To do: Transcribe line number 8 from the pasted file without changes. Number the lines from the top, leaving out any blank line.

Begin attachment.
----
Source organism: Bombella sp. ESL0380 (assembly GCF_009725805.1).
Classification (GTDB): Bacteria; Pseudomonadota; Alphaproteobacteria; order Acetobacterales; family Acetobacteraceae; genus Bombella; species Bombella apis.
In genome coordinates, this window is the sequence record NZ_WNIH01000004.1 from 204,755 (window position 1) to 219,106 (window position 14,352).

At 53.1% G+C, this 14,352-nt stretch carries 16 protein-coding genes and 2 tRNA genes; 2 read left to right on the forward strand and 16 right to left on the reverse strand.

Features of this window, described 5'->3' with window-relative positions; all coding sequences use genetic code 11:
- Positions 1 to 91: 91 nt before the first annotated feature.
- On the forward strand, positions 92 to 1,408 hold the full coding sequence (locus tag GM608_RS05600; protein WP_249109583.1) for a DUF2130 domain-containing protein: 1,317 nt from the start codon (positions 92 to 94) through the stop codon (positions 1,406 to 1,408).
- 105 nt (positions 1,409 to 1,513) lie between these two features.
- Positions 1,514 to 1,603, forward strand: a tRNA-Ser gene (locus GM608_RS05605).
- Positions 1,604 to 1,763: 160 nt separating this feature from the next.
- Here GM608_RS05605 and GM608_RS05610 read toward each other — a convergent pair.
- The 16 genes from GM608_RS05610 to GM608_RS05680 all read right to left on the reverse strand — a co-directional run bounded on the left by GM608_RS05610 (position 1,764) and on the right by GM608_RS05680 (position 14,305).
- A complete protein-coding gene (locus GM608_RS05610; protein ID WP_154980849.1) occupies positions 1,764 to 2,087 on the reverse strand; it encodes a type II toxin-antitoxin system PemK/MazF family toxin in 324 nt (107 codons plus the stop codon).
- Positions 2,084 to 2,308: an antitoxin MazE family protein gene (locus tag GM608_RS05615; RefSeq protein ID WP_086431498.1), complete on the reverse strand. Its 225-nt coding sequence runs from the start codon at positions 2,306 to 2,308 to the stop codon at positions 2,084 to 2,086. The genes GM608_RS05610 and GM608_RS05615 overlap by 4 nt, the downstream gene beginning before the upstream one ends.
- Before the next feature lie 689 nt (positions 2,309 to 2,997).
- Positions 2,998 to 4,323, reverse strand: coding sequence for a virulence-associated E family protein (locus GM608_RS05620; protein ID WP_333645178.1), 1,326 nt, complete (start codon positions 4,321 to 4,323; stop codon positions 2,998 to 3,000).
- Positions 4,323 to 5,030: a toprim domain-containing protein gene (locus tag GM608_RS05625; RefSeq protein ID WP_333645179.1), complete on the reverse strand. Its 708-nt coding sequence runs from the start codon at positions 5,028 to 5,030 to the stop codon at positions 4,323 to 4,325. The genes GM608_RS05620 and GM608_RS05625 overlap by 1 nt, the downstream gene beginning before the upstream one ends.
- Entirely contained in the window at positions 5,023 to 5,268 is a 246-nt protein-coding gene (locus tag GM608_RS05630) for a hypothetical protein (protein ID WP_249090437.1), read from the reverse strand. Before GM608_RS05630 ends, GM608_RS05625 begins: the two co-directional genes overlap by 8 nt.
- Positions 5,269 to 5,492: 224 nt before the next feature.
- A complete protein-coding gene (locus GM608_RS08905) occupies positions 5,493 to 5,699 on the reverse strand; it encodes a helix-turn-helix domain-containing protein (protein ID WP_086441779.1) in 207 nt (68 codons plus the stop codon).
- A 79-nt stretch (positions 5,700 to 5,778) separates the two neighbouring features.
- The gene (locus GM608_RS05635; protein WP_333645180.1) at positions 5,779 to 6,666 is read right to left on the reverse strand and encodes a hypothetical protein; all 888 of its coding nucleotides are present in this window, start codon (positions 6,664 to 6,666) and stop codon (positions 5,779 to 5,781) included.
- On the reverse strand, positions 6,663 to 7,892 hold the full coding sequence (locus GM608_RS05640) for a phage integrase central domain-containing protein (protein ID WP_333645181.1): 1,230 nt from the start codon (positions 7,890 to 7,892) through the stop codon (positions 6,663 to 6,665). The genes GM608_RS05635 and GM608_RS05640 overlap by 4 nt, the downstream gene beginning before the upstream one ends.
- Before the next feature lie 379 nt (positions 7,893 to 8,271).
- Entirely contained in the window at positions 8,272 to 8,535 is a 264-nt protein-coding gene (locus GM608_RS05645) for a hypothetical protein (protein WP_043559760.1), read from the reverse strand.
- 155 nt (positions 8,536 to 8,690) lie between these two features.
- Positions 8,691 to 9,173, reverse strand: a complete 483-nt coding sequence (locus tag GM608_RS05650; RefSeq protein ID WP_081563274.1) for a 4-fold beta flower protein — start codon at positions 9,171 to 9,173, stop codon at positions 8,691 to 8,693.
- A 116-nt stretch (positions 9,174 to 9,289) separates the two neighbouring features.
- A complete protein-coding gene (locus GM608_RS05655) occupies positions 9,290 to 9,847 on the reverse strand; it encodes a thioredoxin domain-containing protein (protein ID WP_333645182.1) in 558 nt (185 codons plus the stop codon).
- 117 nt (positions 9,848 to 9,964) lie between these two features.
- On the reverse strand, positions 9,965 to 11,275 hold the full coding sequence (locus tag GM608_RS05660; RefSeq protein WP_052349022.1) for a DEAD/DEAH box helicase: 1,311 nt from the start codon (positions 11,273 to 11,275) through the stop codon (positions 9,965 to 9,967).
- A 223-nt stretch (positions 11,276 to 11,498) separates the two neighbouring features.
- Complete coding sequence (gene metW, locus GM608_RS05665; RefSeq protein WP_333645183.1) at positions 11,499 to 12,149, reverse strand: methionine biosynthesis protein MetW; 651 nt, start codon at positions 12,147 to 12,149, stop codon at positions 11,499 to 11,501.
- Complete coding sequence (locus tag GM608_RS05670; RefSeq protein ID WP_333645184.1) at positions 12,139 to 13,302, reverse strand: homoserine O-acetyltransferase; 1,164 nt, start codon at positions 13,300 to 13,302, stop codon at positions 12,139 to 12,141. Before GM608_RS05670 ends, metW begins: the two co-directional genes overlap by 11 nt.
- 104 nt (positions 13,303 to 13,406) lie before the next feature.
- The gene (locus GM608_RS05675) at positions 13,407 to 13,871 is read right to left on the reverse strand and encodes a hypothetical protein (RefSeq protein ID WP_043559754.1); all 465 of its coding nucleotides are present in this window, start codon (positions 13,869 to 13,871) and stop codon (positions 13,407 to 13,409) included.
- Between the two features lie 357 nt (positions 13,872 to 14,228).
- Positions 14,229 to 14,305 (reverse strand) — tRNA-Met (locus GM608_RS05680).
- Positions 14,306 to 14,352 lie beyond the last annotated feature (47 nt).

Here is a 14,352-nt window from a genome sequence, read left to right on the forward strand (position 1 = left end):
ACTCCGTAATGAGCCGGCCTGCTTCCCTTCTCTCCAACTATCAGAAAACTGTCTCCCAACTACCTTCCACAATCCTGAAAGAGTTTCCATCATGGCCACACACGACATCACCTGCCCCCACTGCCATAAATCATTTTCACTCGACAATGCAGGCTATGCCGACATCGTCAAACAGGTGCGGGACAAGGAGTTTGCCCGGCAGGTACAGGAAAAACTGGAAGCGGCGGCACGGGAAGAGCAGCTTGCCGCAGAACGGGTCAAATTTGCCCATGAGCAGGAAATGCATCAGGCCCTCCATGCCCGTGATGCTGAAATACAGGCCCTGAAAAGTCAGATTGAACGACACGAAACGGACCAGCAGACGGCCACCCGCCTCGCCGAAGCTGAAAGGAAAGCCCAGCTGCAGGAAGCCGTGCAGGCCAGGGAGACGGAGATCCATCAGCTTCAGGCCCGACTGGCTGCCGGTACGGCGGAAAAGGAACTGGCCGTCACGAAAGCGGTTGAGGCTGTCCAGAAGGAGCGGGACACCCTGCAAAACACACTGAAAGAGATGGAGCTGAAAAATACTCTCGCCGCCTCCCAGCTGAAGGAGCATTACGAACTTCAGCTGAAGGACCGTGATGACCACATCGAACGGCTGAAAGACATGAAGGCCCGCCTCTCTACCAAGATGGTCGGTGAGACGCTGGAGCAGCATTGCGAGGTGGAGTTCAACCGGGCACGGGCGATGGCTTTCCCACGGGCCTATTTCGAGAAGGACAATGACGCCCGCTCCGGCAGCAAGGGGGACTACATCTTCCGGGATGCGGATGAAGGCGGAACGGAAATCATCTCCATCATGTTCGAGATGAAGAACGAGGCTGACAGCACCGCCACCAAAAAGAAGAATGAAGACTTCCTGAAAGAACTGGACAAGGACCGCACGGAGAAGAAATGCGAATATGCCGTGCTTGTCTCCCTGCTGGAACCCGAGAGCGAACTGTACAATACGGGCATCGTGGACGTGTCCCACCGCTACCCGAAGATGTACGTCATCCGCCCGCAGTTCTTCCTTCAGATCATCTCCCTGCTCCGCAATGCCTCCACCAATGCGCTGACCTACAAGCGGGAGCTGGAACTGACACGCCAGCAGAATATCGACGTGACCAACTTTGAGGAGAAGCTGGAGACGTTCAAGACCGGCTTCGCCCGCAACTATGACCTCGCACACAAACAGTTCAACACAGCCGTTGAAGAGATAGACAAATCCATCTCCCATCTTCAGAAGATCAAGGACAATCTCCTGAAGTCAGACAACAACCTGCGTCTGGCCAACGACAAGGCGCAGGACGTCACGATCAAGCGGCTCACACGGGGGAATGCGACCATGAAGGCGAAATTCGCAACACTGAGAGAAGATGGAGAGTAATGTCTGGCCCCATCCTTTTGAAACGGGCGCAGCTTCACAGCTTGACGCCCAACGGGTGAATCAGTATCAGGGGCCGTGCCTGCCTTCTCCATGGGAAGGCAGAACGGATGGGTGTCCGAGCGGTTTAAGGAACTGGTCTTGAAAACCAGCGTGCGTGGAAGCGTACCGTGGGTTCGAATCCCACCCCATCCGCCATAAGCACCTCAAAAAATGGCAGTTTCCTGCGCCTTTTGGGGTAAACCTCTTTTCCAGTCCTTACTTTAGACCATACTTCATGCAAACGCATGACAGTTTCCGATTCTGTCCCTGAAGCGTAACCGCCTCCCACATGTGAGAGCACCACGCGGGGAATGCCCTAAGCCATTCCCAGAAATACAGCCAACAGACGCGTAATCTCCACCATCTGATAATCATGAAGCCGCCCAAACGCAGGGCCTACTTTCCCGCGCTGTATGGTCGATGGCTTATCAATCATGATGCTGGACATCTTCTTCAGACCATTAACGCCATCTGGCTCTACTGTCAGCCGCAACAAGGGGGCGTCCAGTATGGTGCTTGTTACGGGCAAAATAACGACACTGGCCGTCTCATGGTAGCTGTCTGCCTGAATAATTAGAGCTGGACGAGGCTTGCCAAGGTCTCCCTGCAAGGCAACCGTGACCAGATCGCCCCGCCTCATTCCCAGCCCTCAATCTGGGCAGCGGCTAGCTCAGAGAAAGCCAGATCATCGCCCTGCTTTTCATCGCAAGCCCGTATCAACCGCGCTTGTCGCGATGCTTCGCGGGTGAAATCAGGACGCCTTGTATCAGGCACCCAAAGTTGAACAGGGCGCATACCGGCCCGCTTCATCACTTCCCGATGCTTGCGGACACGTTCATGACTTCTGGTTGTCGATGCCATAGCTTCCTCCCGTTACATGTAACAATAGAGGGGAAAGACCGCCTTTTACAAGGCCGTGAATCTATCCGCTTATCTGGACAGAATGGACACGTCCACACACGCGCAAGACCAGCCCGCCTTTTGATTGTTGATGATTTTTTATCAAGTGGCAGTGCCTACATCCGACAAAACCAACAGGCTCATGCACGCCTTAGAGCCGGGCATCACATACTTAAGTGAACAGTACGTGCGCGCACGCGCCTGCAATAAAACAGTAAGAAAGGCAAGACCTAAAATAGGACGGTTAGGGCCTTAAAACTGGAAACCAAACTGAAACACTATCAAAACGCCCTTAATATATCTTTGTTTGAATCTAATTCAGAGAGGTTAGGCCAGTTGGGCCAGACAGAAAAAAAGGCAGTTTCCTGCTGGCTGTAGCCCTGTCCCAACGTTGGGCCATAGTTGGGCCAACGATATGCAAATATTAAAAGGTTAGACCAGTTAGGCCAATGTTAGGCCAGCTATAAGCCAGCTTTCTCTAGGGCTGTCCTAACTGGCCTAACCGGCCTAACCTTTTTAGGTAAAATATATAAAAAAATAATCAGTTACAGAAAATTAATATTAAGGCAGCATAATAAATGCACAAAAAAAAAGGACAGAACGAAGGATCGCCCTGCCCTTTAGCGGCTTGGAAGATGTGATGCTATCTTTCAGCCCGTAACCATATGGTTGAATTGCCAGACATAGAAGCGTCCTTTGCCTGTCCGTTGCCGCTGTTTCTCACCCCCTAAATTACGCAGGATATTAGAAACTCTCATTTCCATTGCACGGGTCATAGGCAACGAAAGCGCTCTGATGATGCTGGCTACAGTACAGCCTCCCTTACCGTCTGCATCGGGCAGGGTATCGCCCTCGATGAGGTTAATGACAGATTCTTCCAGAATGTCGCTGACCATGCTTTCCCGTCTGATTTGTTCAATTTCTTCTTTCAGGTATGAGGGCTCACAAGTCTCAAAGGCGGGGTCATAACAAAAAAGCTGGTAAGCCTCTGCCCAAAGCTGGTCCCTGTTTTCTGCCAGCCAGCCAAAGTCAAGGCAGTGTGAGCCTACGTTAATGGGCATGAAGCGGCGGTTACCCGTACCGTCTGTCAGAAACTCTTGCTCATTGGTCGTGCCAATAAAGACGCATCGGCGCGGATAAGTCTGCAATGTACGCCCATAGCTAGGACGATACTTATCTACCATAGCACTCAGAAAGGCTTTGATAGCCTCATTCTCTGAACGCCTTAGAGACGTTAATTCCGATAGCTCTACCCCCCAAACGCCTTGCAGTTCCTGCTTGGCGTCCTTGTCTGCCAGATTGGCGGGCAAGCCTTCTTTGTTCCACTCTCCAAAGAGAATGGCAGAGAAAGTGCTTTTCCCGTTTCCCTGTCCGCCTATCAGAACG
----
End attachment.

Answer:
- 105 nt (positions 1,409 to 1,513) lie between these two features.